Updated 11/29/2012 06:53 PM
Alleged Bosnian war criminal heading to U.S. courts
An alleged Bosnian war criminal found in Utica could be headed back to Bosnia to stand trial for murder and torture. He'll have to go through the courts here first. But our Andrew Sorensen tells us what the man is accused of doing and why Bosnia wants him back so badly.
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UTICA, N.Y. -- A quiet night on South Street in Utica ended early Wednesday morning with a delivery truck full of tactical police.
Utica Police Sergeant Steve Hauck explained, "Our emergency response team entered a location and located a person who was a suspect in war crimes."
When they brought Sujleman Mujagic out of the house, he showed little emotion for a man who was caught 15 years after fleeing war crimes in Bosnia.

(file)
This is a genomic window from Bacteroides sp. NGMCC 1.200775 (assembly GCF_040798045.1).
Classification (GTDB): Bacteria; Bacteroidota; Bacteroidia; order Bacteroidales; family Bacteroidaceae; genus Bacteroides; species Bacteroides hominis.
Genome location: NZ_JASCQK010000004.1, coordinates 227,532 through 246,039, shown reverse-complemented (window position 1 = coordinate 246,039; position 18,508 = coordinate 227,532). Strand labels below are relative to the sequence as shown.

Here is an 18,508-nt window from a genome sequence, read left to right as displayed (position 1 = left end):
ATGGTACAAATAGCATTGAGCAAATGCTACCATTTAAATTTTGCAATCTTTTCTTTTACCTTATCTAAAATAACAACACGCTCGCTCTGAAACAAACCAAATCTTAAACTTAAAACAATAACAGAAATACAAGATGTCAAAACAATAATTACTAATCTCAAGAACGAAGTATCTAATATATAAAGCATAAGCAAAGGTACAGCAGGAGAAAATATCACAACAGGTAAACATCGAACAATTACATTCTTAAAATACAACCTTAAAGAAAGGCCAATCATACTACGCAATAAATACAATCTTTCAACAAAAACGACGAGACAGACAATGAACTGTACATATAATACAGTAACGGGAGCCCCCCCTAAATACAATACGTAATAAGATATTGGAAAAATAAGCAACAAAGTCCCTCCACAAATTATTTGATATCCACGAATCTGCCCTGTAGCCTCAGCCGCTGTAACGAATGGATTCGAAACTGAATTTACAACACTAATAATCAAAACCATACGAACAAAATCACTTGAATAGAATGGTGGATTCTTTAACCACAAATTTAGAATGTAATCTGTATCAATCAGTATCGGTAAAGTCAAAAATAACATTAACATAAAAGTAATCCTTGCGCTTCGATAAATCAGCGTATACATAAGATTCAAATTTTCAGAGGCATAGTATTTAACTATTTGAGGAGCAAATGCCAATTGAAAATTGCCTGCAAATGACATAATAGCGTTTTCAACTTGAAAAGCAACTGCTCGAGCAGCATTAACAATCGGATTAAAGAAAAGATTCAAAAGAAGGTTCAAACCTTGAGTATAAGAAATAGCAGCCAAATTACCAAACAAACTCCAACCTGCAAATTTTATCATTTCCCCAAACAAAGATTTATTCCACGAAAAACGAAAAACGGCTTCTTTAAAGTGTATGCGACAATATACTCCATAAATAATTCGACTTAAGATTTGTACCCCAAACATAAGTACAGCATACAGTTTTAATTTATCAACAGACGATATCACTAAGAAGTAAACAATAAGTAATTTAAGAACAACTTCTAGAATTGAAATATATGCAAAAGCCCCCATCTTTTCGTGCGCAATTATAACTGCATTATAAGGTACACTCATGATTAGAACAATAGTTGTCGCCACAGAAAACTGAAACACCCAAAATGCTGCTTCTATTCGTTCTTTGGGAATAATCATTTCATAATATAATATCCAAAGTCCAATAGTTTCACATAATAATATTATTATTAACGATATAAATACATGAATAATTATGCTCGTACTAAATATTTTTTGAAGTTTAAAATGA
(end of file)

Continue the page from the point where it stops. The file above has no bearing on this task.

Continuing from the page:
"I think that 5:30 in the morning, probably having the police enter your house like that is probably pretty shocking, which is the whole purpose of doing that type of raid anyway," Hauck said.
He'd been living out in the open, even owning a store above his house. But Homeland Security had secretly been investigating him for four years, letting Utica police in on the investigation only recently.
Utica police say the investigation was so secretive, not even the cameraman along for the ride had any idea what was going on until hours later.
Now Mujagic is headed to U.S. District Court to see if the charges hold up to send him back to Bosnia.
Mujagic was allegedly a platoon commander for the Army of the Autonomous Province of Western Bosnia, a separatist province from Bosnia. In March of 1995, court paperwork says his platoon captured two Bosnian soldiers. Mujagic then allegedly beat them and asked for the name of their commander. When they said they didn't know, he apparently shot one, killing him and shot the other in the leg. He allegedly forced that soldier to climb a hill, shooting him several more times. The man survived and identified Mujagic to authorities.
Mujagic is now being held in Cayuga County. Family members declined to comment.
Mujagic will be represented by a public defender when he goes in for a detainment hearing in Syracuse on Monday.